The other night I saw her as she walked by the truck. Pretty woman, mid-to late 20s perhaps wearing sunglasses that almost covered her entire face.
She clutched a piece of paper as she covered the most precious part of her body, walking in a way that sent a chill down my spine. I knew that walk. All too well. I felt her pain. Her fear. Her distress. Her hopelessness. Her sense of loss.
I watched her cross the street and wondered if I was overreacting. Maybe she was drunk or high. Maybe she was sad and wanted to be alone. Maybe it was a set up and anyone who approached her would find themselves jumped by others lurking in the shadows (I’m embarrassed to say that the thought flashed through my head).
So I waited and watched just to make sure she made it across the street, but each step she took sent a flood of emotions through me. I watched cars speed by her, pedestrians glance judgmentally at her—and no one stopped. She was someone’s daughter, sister, maybe even mother. She could’ve been you. She could’ve been me.
“I’m scared. Can’t trust anyone. I hurt.” Tears slid down her cheeks from under her sunglasses, her only form of safety as she unsuccessfully hid her pain. Desperately she held onto the cement wall bordering the path down to the ferry. She could barely stand upright. She was shivering and sweating. She had a huge bump forming on her forehead.
I asked her if I could help. Her words were as broken as she was. “No hospital. Not going back. I’m scared. Can’t trust anyone. I’m all alone.” My heart went out to her—being all too familiar with her state of mind. I didn’t know what to tell her other than,” It’s okay not to trust anyone right now. Just trust yourself.”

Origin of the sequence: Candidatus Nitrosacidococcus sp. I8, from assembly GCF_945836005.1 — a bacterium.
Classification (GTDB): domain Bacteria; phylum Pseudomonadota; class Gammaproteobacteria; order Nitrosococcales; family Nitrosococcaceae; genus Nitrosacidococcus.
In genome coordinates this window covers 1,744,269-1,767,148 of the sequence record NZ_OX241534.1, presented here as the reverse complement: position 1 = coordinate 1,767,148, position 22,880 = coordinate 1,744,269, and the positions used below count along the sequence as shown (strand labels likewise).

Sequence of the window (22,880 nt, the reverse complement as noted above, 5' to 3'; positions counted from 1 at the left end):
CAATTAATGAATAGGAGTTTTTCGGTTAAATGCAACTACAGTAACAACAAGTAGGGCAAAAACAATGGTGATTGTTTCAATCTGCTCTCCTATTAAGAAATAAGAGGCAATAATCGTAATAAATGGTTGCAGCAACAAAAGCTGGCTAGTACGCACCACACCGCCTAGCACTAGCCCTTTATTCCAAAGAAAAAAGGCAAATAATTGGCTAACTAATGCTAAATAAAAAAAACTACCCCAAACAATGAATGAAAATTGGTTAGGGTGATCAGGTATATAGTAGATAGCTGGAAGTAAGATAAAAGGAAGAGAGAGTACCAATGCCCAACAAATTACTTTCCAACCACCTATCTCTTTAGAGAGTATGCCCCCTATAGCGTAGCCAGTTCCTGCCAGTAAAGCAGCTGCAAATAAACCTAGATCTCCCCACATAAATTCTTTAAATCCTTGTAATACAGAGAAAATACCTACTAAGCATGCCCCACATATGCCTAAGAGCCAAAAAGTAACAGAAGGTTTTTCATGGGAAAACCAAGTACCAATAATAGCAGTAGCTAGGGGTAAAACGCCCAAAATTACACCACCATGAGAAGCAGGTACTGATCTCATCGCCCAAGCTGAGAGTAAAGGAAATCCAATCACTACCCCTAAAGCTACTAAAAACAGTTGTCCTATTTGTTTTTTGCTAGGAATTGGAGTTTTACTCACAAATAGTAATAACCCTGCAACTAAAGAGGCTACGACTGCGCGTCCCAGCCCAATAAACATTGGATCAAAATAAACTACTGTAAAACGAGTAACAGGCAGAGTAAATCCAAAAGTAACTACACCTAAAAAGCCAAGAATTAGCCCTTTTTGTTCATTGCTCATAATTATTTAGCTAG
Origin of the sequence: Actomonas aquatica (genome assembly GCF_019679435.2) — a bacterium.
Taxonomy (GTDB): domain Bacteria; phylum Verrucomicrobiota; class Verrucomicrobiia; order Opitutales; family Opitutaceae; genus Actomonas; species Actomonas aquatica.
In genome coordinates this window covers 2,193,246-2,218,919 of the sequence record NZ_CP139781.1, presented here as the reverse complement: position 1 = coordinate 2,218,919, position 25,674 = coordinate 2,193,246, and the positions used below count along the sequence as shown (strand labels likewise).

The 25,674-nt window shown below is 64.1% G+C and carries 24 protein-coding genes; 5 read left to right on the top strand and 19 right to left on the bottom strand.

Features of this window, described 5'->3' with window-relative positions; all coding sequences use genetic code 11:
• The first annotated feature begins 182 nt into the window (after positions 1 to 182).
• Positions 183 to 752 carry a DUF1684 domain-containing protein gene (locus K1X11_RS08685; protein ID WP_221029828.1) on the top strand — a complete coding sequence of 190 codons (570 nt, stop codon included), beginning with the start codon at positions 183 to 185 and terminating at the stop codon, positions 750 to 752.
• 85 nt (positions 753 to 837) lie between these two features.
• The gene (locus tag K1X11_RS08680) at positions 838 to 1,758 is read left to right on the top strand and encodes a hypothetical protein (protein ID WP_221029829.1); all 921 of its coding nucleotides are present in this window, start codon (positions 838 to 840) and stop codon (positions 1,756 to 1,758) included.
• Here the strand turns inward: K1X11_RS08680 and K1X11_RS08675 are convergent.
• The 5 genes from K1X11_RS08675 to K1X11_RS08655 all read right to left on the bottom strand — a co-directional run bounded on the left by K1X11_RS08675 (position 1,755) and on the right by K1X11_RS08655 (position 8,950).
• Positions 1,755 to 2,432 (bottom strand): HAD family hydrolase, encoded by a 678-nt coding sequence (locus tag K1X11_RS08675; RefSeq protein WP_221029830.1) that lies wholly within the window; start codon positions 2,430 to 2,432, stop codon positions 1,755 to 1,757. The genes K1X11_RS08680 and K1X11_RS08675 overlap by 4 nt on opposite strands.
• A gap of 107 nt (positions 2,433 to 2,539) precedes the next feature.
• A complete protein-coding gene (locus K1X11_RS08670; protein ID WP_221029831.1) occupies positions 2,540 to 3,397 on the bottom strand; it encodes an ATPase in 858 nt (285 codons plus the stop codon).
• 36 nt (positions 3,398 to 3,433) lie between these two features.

We talked for an hour until she decided on her own to go to the emergency room. The rest of the conversation is her story to tell and I hope one day she’s brave enough to share it with others. Because she is not alone. Her story, like many of ours, reflects life’s battle wounds—some so hardened and scarred and some still bleeding, waiting to heal.
Since that night I’ve thought a lot about how things truly do happen for a reason. Had I not stopped she probably would’ve been okay. But I’m glad I did. Because as embarrassing as it is to say, years ago I would’ve been one of the cars or the pedestrians who just passed by her without a thought. I would’ve justified my indifference with my judgments.
How often have we looked at another woman and judged her based on her attire, age, style or habits? How often have we looked at another human and judged them based on a glimpse after meeting them, hearing things about them, reading something or any tidbit that sparks an interest without knowing (many times not caring to know) the whole story?
We are all guilty of this to a certain extent and in my opinion, initial gut instincts, impressions and yes, some judgments are what protect us from damaging situations. However, I’m learning that these things are a guide and not necessarily the gospel.
I believe that everything happens for a reason. There are no such things as coincidences. People come in and out of our lives. Some stay for long-term. They are here. Just like you. Just like me.
Looking beyond the surface of another can take work as you loosen preconceived standards and appreciate what’s truly in front of you. But it’s worth it. We are all worth a little time and effort, even it’s only for a moment. So challenge yourself and look beyond those preconceived notions. You may just discover that by reaching out beyond your comfort zone of labels, assumptions and pre-judgments of others, that they reached a part of you as well.
I pray that all worked out for this young woman. Her strength is an inspiration and a lesson to me that sometimes it just takes reaching out and a word of reassurance to help you find your way back onto a clear path.
Author: Jennifer Evangelista
Image: YouTube still
Editor: Travis May